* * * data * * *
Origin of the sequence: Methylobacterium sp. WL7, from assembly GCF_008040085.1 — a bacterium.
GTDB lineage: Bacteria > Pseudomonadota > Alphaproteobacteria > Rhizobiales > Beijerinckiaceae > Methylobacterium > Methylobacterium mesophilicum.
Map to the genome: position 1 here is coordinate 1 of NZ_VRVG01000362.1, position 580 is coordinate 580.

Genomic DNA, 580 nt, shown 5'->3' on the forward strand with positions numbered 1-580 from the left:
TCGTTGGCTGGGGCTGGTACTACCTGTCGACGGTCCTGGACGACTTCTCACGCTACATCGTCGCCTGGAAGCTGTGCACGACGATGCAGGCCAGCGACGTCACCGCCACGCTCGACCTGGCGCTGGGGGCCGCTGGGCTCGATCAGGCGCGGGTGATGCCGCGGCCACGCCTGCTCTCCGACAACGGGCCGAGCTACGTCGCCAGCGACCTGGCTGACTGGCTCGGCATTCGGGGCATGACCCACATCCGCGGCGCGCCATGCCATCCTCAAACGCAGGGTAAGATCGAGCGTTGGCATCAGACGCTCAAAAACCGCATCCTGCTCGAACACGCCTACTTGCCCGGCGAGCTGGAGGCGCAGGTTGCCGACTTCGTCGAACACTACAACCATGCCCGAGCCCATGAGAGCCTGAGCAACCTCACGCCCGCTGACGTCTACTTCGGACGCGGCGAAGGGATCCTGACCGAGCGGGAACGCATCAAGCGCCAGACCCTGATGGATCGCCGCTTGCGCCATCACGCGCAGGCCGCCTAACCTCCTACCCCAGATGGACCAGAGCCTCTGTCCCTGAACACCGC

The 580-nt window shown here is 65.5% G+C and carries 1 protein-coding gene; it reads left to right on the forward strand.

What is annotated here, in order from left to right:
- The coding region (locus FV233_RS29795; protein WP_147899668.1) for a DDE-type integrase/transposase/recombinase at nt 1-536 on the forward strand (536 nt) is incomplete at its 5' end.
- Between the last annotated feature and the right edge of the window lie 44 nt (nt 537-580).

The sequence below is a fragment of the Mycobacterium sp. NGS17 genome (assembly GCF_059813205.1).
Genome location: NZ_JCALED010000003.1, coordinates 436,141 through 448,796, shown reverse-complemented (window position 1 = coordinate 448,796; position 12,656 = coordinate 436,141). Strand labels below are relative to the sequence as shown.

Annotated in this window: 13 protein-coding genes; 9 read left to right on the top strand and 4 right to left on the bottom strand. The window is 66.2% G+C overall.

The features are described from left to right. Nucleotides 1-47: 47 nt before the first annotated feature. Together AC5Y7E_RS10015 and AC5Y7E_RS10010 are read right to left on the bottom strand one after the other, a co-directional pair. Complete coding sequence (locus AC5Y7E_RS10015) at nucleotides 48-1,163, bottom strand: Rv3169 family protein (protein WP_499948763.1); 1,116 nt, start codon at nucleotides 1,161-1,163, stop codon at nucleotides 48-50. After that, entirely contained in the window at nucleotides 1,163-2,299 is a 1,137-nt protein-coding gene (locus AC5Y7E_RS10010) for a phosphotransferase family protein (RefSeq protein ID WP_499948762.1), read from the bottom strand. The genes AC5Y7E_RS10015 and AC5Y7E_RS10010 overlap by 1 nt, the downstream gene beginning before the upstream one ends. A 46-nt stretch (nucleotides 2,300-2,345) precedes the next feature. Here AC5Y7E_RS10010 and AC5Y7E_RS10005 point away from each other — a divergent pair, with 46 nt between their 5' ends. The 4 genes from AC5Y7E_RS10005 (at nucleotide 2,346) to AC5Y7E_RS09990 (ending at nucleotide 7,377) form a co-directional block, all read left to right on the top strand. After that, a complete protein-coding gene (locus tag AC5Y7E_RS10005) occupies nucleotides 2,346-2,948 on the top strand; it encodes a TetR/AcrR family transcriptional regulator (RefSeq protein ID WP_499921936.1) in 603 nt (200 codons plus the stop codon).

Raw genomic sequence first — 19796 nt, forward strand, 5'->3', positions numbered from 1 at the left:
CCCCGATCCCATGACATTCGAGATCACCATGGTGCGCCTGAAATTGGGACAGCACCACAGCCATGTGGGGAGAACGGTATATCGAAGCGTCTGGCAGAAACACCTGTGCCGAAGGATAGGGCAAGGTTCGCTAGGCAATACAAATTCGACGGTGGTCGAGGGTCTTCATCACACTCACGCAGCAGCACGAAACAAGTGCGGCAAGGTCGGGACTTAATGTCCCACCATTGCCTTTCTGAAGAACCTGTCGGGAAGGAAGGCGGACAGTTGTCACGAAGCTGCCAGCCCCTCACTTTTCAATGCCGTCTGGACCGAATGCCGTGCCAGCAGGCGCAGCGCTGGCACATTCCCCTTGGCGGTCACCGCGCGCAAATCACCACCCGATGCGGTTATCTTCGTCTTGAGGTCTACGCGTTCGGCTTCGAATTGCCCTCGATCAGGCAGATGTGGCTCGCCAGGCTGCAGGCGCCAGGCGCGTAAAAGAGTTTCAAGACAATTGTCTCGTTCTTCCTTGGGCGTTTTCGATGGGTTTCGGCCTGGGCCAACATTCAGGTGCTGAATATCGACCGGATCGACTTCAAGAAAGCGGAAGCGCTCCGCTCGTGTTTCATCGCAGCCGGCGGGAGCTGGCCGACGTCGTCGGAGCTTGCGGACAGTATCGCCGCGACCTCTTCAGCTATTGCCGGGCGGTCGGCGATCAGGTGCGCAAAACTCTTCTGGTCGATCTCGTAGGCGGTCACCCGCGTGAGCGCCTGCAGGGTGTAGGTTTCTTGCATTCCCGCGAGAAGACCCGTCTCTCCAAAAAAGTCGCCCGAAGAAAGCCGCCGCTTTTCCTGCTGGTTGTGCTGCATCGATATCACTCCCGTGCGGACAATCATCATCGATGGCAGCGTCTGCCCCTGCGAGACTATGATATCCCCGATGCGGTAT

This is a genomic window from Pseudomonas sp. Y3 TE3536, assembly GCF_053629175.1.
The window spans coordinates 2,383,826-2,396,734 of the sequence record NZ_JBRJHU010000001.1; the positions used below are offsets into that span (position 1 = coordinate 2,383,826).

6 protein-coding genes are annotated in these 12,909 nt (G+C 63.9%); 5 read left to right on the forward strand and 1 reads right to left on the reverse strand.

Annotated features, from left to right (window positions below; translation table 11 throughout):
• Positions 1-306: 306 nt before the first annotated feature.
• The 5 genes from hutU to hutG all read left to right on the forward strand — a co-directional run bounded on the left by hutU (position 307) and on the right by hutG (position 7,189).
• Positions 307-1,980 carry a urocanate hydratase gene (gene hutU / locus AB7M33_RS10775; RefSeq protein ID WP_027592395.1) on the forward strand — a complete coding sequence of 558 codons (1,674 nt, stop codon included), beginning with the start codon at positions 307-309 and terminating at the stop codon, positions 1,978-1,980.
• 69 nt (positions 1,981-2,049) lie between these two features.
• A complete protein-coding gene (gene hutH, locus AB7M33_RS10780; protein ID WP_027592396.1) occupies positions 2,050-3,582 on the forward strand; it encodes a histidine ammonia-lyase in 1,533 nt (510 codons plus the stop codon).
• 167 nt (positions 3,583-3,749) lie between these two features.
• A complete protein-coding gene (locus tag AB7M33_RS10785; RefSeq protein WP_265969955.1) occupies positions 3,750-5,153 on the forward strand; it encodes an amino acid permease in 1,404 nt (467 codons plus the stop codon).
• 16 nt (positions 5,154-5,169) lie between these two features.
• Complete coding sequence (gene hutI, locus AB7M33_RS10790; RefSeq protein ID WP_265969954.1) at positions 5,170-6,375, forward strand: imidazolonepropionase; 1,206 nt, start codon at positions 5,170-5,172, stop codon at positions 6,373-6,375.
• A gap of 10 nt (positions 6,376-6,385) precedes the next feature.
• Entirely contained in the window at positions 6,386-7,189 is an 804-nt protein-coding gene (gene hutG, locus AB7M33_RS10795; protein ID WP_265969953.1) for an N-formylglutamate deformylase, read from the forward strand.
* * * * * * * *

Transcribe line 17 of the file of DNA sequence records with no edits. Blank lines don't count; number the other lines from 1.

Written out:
The window spans coordinates 2,383,826-2,396,734 of the sequence record NZ_JBRJHU010000001.1; the positions used below are offsets into that span (position 1 = coordinate 2,383,826).